HealthDay News — Neither marine omega-3 fatty acids, eicosapentaenoic acid (EPA) and docosahexaenoic acid (DHA), nor vitamin D3 are associated with a reduction in the risk for incident atrial fibrillation (AF), according to a study published in the March 16 issue of the Journal of the American Medical Association.

Christine M. Albert, M.D., M.P.H., from Cedars-Sinai Medical Center in Los Angeles, and colleagues examined the effects of long-term administration of supplementation with marine omega-3 fatty acids and vitamin D on incident AF in an ancillary 2 x 2 factorial randomized clinical trial involving 25,119 women and men aged 50 years or older. Participants were randomly assigned to EPA-DHA and vitamin D3 (6272 analyzed); EPA-DHA and placebo (6270 analyzed); vitamin D3 and placebo (6281 analyzed); or 2 placebos (6296 analyzed).

The researchers found that the primary end point of incident AF occurred in 3.6 percent of the study participants during a median of 5.3 years of treatment and follow-up. Incident AF events occurred in 3.7 and 3.4% of participants for the EPA-DHA versus placebo comparison (hazard ratio, 1.09; 95% CI, 0.96 to 1.24; P =.19). Incident AF events occurred in 3.7 and 3.4% of participants for the vitamin D3 versus placebo comparison (hazard ratio, 1.09; 95 percent confidence interval, 0.96 to 1.25; P =.19). No evidence was seen for an interaction between the two study agents (hazard ratio, 1.07; 95% CI, 0.92 to 1.25; P =.39).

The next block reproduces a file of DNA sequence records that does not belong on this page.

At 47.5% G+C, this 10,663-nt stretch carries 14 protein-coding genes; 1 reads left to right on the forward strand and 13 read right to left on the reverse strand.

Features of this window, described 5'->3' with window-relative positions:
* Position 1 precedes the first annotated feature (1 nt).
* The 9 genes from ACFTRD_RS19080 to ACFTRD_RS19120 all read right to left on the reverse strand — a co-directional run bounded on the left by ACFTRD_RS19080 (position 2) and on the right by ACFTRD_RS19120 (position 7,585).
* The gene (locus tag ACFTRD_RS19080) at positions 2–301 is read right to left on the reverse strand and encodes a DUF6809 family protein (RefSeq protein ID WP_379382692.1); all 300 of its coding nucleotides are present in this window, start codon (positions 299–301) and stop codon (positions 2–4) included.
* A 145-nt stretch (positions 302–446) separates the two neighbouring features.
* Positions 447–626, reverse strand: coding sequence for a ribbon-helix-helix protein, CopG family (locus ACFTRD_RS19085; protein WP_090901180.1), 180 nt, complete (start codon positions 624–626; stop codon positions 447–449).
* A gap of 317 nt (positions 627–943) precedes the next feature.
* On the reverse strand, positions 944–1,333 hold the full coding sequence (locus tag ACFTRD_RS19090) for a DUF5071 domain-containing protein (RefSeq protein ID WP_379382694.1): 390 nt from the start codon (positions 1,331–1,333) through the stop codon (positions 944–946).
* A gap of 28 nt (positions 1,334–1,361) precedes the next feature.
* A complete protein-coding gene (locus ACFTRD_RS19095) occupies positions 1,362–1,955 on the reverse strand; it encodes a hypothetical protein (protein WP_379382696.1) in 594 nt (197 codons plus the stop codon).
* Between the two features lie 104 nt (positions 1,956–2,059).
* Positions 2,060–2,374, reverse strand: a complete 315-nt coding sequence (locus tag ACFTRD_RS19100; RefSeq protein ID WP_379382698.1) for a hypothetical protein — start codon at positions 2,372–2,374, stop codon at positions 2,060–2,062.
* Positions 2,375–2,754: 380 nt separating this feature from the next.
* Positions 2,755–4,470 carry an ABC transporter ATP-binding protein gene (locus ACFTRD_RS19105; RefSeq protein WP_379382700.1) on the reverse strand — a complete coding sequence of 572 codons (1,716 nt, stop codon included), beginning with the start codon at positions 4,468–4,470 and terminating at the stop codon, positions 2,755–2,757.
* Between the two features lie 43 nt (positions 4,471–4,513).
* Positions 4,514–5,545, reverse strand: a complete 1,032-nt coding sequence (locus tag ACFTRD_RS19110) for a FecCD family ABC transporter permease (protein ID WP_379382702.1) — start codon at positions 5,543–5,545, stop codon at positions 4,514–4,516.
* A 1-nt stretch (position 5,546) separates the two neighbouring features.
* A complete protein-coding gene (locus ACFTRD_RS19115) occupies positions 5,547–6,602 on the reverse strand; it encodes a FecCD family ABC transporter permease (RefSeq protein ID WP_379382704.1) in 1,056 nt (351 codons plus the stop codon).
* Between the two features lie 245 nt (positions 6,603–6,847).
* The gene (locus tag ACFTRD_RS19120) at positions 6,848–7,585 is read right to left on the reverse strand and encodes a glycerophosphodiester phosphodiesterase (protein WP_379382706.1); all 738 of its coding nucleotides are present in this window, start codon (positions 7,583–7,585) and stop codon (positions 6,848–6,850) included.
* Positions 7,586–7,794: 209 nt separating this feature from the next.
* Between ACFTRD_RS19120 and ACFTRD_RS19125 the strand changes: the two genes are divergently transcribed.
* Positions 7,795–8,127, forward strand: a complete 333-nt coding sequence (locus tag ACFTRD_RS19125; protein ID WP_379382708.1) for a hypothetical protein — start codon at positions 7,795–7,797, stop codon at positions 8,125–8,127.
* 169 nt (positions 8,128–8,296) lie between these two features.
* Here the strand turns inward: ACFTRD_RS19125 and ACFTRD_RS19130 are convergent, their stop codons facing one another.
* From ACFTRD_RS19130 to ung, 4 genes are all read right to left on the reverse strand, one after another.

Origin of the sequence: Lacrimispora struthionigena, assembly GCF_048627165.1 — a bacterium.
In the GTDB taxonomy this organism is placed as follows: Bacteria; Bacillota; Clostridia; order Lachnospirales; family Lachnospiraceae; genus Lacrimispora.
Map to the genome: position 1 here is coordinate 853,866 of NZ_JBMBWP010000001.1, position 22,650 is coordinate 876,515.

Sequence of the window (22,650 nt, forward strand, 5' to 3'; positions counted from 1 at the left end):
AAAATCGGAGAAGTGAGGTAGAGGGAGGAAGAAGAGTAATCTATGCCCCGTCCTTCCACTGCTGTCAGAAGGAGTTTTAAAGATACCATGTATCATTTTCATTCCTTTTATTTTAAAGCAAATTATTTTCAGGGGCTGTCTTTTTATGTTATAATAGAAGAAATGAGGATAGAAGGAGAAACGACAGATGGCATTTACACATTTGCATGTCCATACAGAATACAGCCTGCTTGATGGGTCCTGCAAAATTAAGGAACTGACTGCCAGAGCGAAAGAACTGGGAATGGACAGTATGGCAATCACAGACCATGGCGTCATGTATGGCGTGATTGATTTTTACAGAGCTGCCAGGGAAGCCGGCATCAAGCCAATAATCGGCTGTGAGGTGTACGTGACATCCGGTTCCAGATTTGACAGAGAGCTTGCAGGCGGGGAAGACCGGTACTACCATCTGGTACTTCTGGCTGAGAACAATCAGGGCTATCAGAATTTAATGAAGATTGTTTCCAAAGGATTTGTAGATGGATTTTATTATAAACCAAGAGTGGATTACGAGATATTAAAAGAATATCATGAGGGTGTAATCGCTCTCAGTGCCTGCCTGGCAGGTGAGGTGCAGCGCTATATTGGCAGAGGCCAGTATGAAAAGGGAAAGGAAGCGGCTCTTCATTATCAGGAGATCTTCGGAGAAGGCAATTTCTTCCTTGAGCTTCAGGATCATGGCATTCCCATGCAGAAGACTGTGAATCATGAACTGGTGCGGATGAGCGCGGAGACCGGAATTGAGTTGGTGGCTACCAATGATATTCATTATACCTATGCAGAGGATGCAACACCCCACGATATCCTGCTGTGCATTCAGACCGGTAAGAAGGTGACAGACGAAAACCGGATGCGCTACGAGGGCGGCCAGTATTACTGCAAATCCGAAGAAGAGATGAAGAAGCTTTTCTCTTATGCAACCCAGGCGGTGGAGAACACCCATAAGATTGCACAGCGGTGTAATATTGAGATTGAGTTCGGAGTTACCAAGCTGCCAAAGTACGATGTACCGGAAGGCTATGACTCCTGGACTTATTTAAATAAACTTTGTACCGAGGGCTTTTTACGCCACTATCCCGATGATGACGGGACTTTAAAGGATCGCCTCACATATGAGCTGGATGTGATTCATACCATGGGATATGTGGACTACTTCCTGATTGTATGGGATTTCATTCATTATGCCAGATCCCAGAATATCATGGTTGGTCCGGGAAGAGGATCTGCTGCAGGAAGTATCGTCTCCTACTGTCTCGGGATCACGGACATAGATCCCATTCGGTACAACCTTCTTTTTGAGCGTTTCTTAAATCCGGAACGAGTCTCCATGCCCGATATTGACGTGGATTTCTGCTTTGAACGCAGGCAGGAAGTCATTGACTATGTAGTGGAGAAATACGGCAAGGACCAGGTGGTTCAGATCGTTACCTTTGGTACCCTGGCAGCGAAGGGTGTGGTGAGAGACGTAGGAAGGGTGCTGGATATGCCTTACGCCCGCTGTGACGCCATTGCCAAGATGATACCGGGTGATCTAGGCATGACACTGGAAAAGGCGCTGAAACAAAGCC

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“The findings do not support the use of either agent for the primary prevention of incident AF,” the authors write.

Pharmavite LLC provided the vitamin D/placebo for the trial, and Quest Diagnostics performed the serum 25-hydroxyvitamin D and plasma phospholipid omega-3 measurements. Pronova BioPharma/BASF donated omega-3 fatty acids.

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